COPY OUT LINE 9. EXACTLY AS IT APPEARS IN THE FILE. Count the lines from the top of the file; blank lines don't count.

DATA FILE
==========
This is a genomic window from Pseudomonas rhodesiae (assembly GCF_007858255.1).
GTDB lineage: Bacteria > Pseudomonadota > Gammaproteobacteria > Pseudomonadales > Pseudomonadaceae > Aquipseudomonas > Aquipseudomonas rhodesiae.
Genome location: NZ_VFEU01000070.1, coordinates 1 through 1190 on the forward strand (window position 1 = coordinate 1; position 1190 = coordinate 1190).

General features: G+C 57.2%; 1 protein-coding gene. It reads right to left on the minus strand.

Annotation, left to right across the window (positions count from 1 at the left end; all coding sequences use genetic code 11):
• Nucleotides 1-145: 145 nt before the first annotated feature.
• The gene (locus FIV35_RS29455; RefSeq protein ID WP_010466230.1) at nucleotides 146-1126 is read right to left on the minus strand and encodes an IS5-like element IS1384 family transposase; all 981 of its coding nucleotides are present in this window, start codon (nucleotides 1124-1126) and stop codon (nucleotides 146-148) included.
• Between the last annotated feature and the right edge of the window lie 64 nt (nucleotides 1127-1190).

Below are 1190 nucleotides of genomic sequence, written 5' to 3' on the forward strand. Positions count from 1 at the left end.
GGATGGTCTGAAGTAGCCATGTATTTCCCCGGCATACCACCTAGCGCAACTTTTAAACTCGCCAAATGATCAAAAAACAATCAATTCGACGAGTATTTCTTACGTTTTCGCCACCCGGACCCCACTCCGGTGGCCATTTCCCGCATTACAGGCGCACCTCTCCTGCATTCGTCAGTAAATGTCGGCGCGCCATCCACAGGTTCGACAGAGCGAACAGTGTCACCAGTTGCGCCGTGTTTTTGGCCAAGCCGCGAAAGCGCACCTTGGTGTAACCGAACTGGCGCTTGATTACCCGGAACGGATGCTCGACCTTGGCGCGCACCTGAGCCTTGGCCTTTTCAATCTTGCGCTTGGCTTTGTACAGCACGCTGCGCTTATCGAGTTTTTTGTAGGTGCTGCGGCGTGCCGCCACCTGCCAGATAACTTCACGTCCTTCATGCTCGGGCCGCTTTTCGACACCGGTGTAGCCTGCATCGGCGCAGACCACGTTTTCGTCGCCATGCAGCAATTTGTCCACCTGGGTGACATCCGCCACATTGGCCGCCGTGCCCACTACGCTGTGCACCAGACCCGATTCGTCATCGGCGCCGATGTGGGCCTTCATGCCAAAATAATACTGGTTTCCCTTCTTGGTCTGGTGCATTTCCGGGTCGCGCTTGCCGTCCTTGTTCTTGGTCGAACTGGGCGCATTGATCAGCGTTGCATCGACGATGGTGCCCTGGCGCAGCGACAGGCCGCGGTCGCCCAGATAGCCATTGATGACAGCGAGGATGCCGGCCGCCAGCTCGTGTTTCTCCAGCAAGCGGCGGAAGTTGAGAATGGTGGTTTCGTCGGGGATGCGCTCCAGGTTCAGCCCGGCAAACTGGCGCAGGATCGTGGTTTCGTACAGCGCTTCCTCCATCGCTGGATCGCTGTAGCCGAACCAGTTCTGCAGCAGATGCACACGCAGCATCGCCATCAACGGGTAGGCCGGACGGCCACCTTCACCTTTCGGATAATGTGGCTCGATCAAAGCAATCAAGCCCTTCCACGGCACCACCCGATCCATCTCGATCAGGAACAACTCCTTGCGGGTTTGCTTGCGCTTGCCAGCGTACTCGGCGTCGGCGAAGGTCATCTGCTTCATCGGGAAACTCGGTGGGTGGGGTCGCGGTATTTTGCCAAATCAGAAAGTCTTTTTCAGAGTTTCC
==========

Below are 1190 nucleotides of genomic sequence, written 5' to 3' on the forward strand. Positions count from 1 at the left end.